Continue reading "First Gay Couples Marry In Alaska: VIDEO" »


Marriage Equality Arrives in Alaska: PHOTOS

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As expected, Alaska began accepting applications for same-sex marriage licenses earlier this morning, following yesterday's federal court ruling overturning the state's ban on gay marriage.

Gay marriage is now legal in 30 states, according to Freedom to Marry. 

Marriage map

More photos of gay couples tying the knot in Alaska, AFTER THE JUMP...

Meanwhile, Alaska Governor Sean Parnell has pledged to continue wasting taxpayer money in his fruitless effort defending the state's unconstitutional gay marriage ban. 

[photos via Facebook]

Continue reading "Marriage Equality Arrives in Alaska: PHOTOS" »


Alaska Gov. Sean Parnell Vows to Continue Defending State's Unconstitutional Gay Marriage Ban

ParnellResponding to yesterday's federal court ruling overturning the state's gay marriage ban, Alaska Governor Sean Parnell released a statement vowing to appeal the decision.

Said Parnell:

"As Alaska’s governor, I have a duty to defend and uphold the law and the Alaska Constitution. Although the district court today may have been bound by the recent Ninth Circuit panel opinion, the status of that opinion and the law in general in this area is in flux. I will defend our constitution.”

Last week, a three-judge panel of the Ninth Circuit Court of Appeals overturned similar bans in Idaho and Nevada. Alaska, along with Arizona and Montana, fall under the Ninth Circuit's purview.

Alaska Dispatch News adds officials with the state's Bureau of Vital Statistics will begin accepting applications for same-sex marriage licenses at 8 AM (12 ET) today.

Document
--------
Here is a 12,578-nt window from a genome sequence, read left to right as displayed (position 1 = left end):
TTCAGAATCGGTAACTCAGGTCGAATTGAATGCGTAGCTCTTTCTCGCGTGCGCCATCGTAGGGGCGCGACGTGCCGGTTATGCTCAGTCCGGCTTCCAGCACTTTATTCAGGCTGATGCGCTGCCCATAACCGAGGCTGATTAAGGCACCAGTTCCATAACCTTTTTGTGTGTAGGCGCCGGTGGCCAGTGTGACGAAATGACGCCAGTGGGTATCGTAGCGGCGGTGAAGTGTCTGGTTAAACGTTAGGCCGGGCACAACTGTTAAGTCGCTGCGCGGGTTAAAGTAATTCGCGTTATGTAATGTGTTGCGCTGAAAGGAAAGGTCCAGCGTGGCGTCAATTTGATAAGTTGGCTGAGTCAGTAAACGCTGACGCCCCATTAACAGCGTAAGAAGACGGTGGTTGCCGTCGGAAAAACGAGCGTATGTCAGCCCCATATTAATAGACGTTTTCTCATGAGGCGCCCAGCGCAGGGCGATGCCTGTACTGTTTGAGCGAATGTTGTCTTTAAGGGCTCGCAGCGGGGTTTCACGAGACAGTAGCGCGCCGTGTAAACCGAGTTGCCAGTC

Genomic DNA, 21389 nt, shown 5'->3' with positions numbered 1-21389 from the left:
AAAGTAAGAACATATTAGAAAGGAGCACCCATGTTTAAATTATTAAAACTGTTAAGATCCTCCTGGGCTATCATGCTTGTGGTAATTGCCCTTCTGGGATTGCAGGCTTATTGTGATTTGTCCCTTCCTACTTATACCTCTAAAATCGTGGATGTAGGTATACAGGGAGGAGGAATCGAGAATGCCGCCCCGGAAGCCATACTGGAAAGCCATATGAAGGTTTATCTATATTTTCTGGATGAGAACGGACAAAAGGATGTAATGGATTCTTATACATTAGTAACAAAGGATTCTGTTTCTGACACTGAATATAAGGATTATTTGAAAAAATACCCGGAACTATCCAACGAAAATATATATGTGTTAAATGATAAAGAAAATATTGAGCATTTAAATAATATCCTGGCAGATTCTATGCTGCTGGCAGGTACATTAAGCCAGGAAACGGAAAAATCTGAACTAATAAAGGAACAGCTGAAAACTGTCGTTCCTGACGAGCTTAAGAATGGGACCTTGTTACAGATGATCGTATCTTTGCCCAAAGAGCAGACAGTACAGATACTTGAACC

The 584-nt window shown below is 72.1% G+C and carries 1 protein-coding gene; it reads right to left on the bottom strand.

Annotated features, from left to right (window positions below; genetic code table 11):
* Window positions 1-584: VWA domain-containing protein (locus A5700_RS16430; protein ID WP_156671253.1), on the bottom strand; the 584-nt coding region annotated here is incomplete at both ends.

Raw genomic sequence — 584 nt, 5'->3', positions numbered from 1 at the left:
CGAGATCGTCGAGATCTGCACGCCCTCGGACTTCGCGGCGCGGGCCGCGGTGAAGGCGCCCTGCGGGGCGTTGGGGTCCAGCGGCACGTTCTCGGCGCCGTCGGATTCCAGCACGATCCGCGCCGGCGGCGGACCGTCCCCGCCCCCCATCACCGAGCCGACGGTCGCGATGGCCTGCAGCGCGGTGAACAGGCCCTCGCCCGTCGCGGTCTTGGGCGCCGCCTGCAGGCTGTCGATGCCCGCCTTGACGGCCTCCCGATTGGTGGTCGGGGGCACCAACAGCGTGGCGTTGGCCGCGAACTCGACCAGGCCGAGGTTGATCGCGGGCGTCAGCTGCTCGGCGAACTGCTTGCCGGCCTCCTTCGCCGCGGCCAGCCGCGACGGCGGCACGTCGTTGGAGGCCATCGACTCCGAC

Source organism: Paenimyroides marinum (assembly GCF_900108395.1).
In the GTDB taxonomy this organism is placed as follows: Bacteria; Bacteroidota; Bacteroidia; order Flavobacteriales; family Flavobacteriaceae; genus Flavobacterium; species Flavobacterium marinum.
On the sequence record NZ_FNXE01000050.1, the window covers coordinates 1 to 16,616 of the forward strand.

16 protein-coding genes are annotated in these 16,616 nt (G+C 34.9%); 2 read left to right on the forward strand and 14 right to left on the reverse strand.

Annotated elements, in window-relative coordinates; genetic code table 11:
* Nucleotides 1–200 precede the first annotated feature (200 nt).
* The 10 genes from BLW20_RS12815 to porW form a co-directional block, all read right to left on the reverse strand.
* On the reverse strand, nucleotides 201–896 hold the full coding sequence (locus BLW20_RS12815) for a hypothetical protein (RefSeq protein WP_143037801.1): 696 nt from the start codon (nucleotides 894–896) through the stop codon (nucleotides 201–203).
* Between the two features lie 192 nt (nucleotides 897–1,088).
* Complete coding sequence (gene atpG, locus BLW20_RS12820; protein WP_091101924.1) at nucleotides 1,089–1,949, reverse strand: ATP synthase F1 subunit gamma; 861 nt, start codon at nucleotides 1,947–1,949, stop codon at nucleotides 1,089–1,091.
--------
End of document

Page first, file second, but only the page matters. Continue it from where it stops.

Alaska News Reporter and Marijuana Advocate Quits On-Air In Dramatic Fashion: WATCH

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In a bid to help drum up support for Alaska's Ballot Measure 2 - which would legalize recreational pot use in the state - Anchorage news reporter Charlo Greene announced on-air that she would be quitting her broadcast job to devote all her energy to the green cause. 

“Now everything you've heard is why I, the actual owner of the Alaska Cannabis Club, will be dedicating all of my energy toward fighting for freedom and fairness, which begins with legalizing marijuana here in Alaska," she said. "And as for this job, well, not that I have a choice but, f--k it, I quit.”

Watch the segment and a video of Greene explaining why she quit, AFTER THE JUMP...(warning: language)

Continue reading "Alaska News Reporter and Marijuana Advocate Quits On-Air In Dramatic Fashion: WATCH" »


Alaska Supreme Court Implements Survivor Benefits for Gay Couples

AlaskaGay marriage is not legal in the state of Alaska, but on Friday the state's Supreme Court made a major decision the state's fight for equality.

The court ruled the case of Harris v. Millennium Hotel, and their verdict ensures same-sex couples in Alaska are now offered the same survivor benefits as their straight counterparts. The ruling extends the scope of the state's workers’ compensation law, which requires employers to provide benefits to the spouse of a person who dies from a work-related injury.

Now everyone will have their day in court.

The case of Harris v. Millennium Hotel was filed by Lambda Legal, on behalf of Deborah Harris, who was seeking survivor benefits after her partner Kerry Fadely was killed by a disgruntled former employee at her place of employment, Anchorage’s Millennium Hotel.

(h/t Lambda Legal)